Other Orthodox Jews, known as haredim, warned him not to speak to an outsider but then reinforced his comments.
"They are not Jews," says another man, pointing a finger at the vehicles moving along the road, protected by a lines of security forces. "Why do they have their horses? They don't need water guns and riot police - we're not going to kill anyone."
"We are like two different people," admits another man.
That difference has grown since Mr. Netanyahu's victory. The new prime minister has pieced together a Cabinet that requires the consent of right-wing religious parties to govern. He must tread carefully between issues of religion and personal freedom. The handling of the protests along Bar-Ilan is seen as a gauge for future changes.
The election exposed Israel's increasing polarization between those who demand that Israel remain a Jewish state, and those who want Israel to include all those who live here - Arabs also - as citizens of a secular state. As the number of Orthodox Jews increased in Jerusalem, so too has the exodus of secular Israelis from the Holy City to Tel Aviv, Israel's largest city, which is now 80 percent secular.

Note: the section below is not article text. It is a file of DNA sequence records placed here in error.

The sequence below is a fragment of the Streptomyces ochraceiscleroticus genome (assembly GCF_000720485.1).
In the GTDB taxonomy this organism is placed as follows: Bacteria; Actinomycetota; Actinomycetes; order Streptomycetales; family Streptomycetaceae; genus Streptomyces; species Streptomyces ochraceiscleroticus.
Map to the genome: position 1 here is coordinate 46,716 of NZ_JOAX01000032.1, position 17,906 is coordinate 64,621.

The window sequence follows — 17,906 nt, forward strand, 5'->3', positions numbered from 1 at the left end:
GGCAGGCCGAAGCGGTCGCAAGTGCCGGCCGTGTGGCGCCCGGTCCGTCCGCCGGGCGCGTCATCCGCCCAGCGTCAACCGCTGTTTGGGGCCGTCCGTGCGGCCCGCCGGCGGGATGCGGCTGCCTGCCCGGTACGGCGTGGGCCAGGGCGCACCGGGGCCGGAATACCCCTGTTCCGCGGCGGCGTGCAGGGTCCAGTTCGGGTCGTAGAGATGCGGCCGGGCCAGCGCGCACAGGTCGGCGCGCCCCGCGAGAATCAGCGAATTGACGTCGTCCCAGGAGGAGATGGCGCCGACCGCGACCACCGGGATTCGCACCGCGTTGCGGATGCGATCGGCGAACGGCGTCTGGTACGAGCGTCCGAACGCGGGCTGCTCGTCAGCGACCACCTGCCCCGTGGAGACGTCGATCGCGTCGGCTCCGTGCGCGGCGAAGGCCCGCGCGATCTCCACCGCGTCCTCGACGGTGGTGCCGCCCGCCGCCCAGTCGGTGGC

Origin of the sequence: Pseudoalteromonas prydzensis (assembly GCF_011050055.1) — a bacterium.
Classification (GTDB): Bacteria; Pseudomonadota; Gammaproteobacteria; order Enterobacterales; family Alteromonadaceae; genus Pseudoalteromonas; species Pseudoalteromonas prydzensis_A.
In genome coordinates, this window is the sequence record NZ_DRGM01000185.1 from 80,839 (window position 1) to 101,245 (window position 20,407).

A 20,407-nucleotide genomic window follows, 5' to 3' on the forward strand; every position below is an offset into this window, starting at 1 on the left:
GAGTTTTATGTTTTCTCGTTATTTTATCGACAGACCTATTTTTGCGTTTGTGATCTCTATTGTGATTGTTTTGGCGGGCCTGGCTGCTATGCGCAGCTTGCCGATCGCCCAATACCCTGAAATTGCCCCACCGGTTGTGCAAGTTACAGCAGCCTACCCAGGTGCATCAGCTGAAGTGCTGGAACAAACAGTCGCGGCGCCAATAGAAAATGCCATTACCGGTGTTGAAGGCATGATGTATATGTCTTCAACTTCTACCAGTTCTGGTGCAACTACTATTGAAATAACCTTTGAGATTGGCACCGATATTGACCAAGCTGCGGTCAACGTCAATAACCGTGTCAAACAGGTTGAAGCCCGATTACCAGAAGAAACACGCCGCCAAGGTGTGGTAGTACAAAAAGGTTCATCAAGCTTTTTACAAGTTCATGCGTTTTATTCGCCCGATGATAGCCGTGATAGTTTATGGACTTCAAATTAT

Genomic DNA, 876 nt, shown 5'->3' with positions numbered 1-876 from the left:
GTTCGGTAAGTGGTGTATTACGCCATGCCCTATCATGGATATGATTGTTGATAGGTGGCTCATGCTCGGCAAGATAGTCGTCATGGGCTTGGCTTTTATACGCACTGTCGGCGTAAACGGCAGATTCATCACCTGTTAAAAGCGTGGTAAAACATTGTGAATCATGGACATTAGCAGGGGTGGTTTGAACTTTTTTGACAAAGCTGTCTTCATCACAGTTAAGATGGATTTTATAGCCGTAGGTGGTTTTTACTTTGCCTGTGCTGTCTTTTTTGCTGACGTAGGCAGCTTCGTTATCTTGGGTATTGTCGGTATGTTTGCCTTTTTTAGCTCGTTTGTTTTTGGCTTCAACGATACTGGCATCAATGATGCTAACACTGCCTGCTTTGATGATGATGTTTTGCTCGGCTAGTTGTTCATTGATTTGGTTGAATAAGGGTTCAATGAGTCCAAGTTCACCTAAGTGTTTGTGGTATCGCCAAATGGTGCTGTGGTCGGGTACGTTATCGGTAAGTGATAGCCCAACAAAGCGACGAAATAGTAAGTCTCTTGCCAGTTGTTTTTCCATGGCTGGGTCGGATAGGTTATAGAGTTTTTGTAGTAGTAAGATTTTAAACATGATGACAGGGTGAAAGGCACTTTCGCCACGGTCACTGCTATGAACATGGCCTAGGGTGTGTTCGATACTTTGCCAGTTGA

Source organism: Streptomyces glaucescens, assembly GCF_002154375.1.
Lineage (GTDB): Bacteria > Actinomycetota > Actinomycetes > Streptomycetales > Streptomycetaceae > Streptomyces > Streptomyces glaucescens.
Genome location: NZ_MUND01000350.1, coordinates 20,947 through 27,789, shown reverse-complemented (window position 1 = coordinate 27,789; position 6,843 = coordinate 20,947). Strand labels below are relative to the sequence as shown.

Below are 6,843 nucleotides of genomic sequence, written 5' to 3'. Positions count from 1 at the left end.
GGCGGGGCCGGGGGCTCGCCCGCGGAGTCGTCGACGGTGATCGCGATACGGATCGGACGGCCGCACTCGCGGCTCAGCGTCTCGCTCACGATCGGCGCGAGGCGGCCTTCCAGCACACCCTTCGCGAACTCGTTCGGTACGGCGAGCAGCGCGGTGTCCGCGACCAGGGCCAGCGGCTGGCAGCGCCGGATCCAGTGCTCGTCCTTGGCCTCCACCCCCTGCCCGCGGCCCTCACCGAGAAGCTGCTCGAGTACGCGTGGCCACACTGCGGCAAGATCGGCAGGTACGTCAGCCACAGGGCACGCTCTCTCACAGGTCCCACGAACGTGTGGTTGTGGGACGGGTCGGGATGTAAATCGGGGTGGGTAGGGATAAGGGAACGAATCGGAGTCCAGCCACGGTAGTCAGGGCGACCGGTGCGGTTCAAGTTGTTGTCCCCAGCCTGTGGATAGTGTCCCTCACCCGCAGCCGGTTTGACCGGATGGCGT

On the secular front line of the "culture war" is Ornan Yekutieli, Jerusalem's councilor for the militantly secular Meretz party. Some say he provoked the haredim at Bar-Ilan by organizing convoys to drive along the street during protests and reportedly has received death threats.
For him, the Orthodox are bent on reversing a decade-long trend of easing religious law in the Holy City. "The face of this country is Jerusalem," he said. "Do we want a rational, modern, cultural city of the 20th Century looking forward to the 21st Century and the Western world; or do we want to change to medieval ways, to counterculture that is a step toward Tehran?"
Since Netanyahu became prime minister, ultra-Orthodox leaders - whom the leftist Labor Party labeled "Jewish Ayatollahs" during the campaign - have circulated a list of demands that conform with their goal that Israel should be subject to Jewish law.
It includes the abolition of sales of pork, the closing of certain roads, restaurants, and cinemas on the Sabbath (from Friday at sunset through Saturday), and a reversal of recent Supreme Court decisions that recognize non-Orthodox conversions and allow non-Orthodox Jews to sit on local religious councils.